Computer graphics are at work everywhere today, adding eye-popping details to video games, hyper-realistic CGI to major blockbusters, and life-like imagery to computer-animated films. This beginners book will introduce you to a core slice of this ever-expanding field, 3D rendering, with a focus on two popular algorithmic methods: raytracing and rasterization.
Written to be easily understood by high-school students but rigorous enough for professional engineers, you’ll build each of these surprisingly simple algorithms into complete, fully functional renderers as you build your knowledge base. The first half covers raytracing, which simulates rays of light as they bounce off of objects in a scene; the second half breaks down rasterization, the real-time process for converting 3D graphics into a screen-compatible array of 2D pixels. Every chapter gives you something visually new and exciting to add to your works-in-progress, from creating reflections and shadows that make objects look more realistic, to rendering a scene from any directional point of view.
You’ll learn how to:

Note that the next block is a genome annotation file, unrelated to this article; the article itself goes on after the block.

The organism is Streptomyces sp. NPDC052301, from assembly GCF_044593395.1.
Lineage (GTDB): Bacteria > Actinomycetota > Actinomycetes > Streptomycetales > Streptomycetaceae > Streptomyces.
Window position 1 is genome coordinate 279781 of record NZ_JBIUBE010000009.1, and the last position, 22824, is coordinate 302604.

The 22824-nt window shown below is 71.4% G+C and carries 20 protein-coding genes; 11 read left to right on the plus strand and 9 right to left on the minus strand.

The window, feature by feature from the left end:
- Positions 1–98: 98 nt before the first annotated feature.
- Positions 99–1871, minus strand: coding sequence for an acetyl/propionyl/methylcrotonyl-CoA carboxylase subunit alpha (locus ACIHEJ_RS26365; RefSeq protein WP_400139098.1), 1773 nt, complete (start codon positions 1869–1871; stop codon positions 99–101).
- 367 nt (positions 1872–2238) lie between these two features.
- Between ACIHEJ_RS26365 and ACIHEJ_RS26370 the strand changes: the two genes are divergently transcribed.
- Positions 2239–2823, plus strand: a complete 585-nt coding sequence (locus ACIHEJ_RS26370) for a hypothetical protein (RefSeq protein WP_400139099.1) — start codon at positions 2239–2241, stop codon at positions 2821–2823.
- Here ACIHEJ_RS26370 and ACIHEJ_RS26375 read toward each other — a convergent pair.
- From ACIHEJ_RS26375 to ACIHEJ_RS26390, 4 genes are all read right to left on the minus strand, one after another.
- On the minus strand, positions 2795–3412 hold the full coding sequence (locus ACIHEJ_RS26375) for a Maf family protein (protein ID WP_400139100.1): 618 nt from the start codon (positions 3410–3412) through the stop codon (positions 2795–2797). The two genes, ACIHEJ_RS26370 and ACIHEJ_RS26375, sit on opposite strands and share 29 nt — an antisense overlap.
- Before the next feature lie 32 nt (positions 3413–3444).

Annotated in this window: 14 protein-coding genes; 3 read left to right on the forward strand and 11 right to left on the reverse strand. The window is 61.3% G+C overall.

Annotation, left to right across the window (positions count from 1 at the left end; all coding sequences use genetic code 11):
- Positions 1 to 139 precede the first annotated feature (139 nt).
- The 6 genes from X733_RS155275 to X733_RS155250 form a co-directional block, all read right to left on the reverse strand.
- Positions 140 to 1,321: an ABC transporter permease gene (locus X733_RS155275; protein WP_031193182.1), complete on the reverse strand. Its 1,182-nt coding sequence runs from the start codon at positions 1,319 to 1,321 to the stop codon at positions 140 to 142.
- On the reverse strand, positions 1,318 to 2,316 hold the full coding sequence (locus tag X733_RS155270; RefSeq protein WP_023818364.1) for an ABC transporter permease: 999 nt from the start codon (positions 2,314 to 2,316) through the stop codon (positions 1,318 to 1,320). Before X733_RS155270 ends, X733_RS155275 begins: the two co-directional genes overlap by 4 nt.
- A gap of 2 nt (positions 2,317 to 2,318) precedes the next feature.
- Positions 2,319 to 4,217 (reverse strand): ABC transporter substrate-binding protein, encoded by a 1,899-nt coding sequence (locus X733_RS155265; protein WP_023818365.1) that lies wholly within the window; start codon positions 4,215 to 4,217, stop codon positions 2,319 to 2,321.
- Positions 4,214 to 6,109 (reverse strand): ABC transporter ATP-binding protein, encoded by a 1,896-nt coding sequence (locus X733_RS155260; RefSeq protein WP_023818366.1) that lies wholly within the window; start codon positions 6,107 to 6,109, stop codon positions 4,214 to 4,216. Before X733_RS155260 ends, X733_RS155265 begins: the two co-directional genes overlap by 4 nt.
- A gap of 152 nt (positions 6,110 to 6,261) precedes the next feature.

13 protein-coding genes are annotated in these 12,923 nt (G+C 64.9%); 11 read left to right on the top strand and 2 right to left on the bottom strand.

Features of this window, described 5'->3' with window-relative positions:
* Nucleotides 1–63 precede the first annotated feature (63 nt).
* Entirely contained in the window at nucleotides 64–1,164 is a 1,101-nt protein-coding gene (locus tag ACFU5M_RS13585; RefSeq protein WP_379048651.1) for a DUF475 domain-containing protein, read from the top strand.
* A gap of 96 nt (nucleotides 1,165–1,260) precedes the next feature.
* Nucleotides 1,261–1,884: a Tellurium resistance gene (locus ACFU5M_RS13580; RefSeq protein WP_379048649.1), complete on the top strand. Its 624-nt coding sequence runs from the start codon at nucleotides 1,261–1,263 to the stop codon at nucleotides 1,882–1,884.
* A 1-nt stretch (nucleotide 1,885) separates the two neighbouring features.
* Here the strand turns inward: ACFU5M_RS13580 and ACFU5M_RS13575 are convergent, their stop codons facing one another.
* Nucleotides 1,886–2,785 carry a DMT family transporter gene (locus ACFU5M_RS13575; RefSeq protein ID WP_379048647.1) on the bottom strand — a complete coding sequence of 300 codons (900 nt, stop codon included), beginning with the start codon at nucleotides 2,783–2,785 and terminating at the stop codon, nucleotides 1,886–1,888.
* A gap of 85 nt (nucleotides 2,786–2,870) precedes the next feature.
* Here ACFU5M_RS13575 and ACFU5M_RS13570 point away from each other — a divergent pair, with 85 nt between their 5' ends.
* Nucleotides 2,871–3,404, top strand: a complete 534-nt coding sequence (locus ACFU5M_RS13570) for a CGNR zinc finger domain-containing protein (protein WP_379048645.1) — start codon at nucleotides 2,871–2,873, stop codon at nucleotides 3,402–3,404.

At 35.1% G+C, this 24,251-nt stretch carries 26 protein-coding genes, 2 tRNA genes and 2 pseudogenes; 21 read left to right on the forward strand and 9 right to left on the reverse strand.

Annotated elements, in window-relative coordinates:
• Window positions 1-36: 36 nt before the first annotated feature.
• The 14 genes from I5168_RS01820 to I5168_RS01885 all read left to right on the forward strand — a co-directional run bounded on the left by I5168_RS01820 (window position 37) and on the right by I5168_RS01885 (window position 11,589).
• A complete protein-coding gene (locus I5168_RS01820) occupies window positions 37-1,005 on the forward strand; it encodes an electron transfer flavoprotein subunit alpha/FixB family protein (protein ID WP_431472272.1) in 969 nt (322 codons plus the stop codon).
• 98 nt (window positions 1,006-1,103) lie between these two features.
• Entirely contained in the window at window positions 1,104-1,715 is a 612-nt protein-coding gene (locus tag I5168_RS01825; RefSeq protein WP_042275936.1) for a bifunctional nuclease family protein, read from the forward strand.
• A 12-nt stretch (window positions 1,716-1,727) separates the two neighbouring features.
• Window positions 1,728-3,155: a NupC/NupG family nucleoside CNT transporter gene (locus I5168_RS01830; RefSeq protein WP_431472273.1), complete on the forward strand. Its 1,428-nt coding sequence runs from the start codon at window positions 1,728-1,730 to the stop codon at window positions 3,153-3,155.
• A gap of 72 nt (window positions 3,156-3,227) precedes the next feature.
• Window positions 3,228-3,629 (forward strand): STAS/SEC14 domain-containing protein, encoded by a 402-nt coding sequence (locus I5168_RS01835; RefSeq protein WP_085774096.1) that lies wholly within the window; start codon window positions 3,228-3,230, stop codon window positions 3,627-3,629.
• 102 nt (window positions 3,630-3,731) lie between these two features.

- Represent objects in a scene, and use perspective projection to draw them in
- Compute the illumination for light sources (point, directional, and ambient)
- Render mirror-like reflections on surfaces, and cast shadows for depth
- Use clipping algorithms to render a scene from any camera position
- Implement flat shading, Gouraud shading, and Phong shading algorithms
- “Paint” textures that fake surface details and turn shapes into everyday objects
The book uses informal pseudocode throughout the text, so you can write your renderers in any language. In addition, the author provides links to live working versions of his algorithms.
Gabriel Gambetta has been coding games since the age of 5 on a ZX Spectrum. After studying CS and starting his career as a company man, he gave it all up to start a game development company, where he worked for over a decade while teaching Computer Graphics at a local university. Most recently, Gambetta has worked at Google in Zürich since 2011, except for a stint as an early engineer in London-based multiplayer game tech unicorn Improbable.